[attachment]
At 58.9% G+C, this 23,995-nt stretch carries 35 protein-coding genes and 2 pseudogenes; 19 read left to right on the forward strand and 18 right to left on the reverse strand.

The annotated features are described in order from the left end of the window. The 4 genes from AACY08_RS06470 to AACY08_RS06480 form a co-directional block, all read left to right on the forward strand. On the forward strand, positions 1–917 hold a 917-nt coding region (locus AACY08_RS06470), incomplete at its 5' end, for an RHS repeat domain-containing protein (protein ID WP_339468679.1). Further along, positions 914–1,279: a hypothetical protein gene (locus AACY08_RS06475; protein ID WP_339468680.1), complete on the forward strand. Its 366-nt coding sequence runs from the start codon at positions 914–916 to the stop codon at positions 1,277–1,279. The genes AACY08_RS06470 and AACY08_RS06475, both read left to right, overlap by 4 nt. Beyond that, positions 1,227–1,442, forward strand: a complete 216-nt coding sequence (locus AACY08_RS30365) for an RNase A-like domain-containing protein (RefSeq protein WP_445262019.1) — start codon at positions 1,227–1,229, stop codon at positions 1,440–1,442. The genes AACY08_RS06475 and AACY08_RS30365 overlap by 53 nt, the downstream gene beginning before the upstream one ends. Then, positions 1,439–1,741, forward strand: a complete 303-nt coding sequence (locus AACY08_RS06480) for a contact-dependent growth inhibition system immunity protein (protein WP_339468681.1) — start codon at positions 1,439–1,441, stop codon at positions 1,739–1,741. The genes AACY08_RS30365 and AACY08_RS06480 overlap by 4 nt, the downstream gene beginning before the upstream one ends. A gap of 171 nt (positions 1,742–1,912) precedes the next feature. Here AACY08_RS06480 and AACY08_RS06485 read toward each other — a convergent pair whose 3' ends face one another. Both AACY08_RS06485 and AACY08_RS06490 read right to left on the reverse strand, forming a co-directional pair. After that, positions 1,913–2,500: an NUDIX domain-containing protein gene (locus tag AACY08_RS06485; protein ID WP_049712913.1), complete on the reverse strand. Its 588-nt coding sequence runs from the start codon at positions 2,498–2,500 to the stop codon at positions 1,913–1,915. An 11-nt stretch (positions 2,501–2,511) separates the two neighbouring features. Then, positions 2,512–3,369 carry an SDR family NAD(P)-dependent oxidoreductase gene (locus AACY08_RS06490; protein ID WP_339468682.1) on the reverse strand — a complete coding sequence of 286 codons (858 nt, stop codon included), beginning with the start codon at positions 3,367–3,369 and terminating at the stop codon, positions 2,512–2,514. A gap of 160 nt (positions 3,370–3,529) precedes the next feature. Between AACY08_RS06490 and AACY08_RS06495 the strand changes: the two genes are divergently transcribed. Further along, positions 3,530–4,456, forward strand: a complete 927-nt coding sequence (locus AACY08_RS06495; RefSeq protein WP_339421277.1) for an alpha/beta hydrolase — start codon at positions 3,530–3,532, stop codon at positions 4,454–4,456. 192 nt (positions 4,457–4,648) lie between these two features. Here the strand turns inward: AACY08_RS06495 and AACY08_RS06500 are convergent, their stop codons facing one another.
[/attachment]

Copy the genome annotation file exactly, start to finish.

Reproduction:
At 58.9% G+C, this 23,995-nt stretch carries 35 protein-coding genes and 2 pseudogenes; 19 read left to right on the forward strand and 18 right to left on the reverse strand.

The annotated features are described in order from the left end of the window. The 4 genes from AACY08_RS06470 to AACY08_RS06480 form a co-directional block, all read left to right on the forward strand. On the forward strand, positions 1–917 hold a 917-nt coding region (locus AACY08_RS06470), incomplete at its 5' end, for an RHS repeat domain-containing protein (protein ID WP_339468679.1). Further along, positions 914–1,279: a hypothetical protein gene (locus AACY08_RS06475; protein ID WP_339468680.1), complete on the forward strand. Its 366-nt coding sequence runs from the start codon at positions 914–916 to the stop codon at positions 1,277–1,279. The genes AACY08_RS06470 and AACY08_RS06475, both read left to right, overlap by 4 nt. Beyond that, positions 1,227–1,442, forward strand: a complete 216-nt coding sequence (locus AACY08_RS30365) for an RNase A-like domain-containing protein (RefSeq protein WP_445262019.1) — start codon at positions 1,227–1,229, stop codon at positions 1,440–1,442. The genes AACY08_RS06475 and AACY08_RS30365 overlap by 53 nt, the downstream gene beginning before the upstream one ends. Then, positions 1,439–1,741, forward strand: a complete 303-nt coding sequence (locus AACY08_RS06480) for a contact-dependent growth inhibition system immunity protein (protein WP_339468681.1) — start codon at positions 1,439–1,441, stop codon at positions 1,739–1,741. The genes AACY08_RS30365 and AACY08_RS06480 overlap by 4 nt, the downstream gene beginning before the upstream one ends. A gap of 171 nt (positions 1,742–1,912) precedes the next feature. Here AACY08_RS06480 and AACY08_RS06485 read toward each other — a convergent pair whose 3' ends face one another. Both AACY08_RS06485 and AACY08_RS06490 read right to left on the reverse strand, forming a co-directional pair. After that, positions 1,913–2,500: an NUDIX domain-containing protein gene (locus tag AACY08_RS06485; protein ID WP_049712913.1), complete on the reverse strand. Its 588-nt coding sequence runs from the start codon at positions 2,498–2,500 to the stop codon at positions 1,913–1,915. An 11-nt stretch (positions 2,501–2,511) separates the two neighbouring features. Then, positions 2,512–3,369 carry an SDR family NAD(P)-dependent oxidoreductase gene (locus AACY08_RS06490; protein ID WP_339468682.1) on the reverse strand — a complete coding sequence of 286 codons (858 nt, stop codon included), beginning with the start codon at positions 3,367–3,369 and terminating at the stop codon, positions 2,512–2,514. A gap of 160 nt (positions 3,370–3,529) precedes the next feature. Between AACY08_RS06490 and AACY08_RS06495 the strand changes: the two genes are divergently transcribed. Further along, positions 3,530–4,456, forward strand: a complete 927-nt coding sequence (locus AACY08_RS06495; RefSeq protein WP_339421277.1) for an alpha/beta hydrolase — start codon at positions 3,530–3,532, stop codon at positions 4,454–4,456. 192 nt (positions 4,457–4,648) lie between these two features. Here the strand turns inward: AACY08_RS06495 and AACY08_RS06500 are convergent, their stop codons facing one another.